Bill Would Permit Religious Organizations to Discriminate in Hiring While Receiving Federal Funds
The House of Representatives passed a bill lifting anti-discrimination requirements from the nation’s primary adult job training program. Defeating efforts to preserve civil rights protections that have been part of America’s modern job training program for decades, the House passed the “Workforce Reinvestment and Adult Education Act."
“Maintaining the separation between church and state is fundamental to protecting the religious freedoms of all Americans,” wrote People For the American Way President Ralph G. Neas and Public Policy Director Marge Baker in a letter to Representatives. “This can not be accomplished when organizations effectively use federal funds to deny employment opportunities based upon an individual’s religious beliefs.”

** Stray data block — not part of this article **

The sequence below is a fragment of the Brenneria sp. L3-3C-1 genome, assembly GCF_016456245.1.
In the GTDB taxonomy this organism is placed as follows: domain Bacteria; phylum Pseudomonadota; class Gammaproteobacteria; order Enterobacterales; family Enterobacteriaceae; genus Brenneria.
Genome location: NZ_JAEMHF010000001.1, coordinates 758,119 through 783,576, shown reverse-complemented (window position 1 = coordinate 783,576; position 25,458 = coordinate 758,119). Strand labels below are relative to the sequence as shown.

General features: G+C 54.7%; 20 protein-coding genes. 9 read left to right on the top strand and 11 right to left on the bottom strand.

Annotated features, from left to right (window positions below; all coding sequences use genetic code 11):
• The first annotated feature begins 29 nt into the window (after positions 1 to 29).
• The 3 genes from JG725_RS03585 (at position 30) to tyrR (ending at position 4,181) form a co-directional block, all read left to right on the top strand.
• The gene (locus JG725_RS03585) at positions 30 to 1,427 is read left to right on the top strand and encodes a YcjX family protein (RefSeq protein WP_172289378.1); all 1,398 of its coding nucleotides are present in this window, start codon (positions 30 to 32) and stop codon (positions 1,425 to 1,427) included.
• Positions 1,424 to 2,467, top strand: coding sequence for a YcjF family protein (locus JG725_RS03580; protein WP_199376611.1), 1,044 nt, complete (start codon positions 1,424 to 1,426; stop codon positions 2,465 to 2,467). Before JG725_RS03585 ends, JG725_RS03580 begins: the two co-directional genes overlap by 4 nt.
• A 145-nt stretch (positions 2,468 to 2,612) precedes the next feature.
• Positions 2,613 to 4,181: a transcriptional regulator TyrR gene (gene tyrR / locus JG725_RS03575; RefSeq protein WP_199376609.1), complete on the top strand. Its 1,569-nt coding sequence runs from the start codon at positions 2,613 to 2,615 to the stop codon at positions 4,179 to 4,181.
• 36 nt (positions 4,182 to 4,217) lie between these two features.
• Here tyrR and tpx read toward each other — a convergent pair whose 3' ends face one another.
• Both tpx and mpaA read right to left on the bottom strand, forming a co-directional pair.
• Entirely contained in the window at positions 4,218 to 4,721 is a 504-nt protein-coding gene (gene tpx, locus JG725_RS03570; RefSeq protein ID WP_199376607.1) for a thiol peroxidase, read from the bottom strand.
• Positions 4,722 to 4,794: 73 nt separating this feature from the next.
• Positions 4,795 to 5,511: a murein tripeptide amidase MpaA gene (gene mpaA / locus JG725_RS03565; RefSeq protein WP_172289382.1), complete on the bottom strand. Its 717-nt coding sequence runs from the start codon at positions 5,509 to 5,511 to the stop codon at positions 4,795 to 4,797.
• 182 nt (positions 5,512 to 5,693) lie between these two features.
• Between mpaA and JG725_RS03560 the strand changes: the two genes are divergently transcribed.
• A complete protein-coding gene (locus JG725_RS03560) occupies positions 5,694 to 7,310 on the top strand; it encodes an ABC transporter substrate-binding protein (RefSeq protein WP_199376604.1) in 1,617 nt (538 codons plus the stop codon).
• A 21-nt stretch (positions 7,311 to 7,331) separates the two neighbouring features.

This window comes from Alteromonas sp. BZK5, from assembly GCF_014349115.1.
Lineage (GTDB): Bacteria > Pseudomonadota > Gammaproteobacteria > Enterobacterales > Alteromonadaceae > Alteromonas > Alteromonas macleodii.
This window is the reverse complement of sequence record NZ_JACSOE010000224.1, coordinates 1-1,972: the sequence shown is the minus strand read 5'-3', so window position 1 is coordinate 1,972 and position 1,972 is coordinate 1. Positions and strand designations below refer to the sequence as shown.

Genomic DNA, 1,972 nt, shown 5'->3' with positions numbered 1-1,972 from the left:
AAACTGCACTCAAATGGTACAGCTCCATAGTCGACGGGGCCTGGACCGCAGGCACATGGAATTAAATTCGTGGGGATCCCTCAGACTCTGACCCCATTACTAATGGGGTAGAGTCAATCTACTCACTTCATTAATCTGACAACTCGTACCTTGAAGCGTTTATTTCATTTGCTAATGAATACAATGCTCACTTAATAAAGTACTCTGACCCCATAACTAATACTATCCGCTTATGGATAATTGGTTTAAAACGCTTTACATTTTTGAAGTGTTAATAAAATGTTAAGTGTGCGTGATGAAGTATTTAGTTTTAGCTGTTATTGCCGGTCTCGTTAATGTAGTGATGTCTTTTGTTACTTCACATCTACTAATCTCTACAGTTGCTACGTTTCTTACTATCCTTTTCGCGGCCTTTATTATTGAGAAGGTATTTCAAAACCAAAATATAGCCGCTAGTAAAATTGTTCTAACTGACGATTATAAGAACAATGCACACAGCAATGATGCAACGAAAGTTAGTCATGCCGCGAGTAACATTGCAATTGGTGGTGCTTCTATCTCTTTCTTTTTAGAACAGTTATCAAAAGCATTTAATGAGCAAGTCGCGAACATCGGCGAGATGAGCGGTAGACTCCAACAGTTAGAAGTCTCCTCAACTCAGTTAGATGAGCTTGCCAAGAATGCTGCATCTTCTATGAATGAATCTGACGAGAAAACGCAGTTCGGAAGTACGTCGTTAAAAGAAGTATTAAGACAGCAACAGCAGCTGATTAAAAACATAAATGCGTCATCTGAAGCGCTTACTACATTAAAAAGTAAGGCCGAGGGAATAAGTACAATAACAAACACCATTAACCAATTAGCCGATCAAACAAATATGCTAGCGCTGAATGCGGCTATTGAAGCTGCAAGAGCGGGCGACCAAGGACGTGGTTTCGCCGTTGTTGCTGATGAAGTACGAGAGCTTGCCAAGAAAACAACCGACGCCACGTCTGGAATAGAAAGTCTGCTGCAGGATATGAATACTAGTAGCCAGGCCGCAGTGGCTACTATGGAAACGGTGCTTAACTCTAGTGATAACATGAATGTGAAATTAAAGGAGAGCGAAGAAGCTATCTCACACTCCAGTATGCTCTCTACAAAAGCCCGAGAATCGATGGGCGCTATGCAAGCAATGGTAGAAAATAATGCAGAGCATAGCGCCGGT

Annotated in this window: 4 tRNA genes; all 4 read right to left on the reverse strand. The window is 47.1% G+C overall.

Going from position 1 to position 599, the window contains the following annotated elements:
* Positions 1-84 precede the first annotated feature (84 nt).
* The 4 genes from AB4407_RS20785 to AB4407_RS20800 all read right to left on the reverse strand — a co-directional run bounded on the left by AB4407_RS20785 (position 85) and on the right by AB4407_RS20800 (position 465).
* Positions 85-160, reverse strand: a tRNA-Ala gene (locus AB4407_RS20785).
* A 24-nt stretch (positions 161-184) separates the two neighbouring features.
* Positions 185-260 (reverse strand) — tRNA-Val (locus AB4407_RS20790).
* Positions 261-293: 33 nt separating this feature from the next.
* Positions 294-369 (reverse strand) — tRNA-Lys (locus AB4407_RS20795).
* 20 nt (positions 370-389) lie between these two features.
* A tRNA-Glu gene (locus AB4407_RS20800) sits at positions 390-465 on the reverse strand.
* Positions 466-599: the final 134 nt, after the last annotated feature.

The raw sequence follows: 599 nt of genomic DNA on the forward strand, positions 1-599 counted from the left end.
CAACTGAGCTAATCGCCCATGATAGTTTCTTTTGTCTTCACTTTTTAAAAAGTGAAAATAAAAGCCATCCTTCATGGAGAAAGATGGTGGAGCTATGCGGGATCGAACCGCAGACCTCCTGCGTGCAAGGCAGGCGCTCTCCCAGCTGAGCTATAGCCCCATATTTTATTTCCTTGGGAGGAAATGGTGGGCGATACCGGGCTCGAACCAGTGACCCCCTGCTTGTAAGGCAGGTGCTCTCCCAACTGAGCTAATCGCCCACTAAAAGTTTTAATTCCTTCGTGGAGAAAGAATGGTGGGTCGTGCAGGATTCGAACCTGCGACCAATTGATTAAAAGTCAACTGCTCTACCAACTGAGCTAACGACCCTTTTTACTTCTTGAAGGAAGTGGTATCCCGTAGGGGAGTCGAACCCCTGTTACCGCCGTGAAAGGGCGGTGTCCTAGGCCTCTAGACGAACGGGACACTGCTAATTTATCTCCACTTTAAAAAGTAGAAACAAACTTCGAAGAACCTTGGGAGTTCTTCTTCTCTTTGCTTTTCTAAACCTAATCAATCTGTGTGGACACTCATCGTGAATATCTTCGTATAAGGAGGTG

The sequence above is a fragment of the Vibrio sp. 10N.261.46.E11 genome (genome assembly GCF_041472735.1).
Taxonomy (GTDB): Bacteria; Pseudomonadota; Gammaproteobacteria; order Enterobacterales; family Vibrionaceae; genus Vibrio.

Proponents of removing the anti-discrimination language claim that the civil rights protections somehow interfere with the establishment of an organization’s religious identity. “This is simply not true,” said Neas. “Religious organizations have successfully partnered with the government to provide social services for decades successfully by separating their worship from their good work.”
Earlier this year, the Senate resisted efforts to include language which could have similarly removed restrictions on religious discrimination for faith-based organizations in the CARE Act. Nevertheless, the Bush administration has moved this type of work forward by executive fiat in several instances. Neas said these actions call for serious judicial and congressional oversight.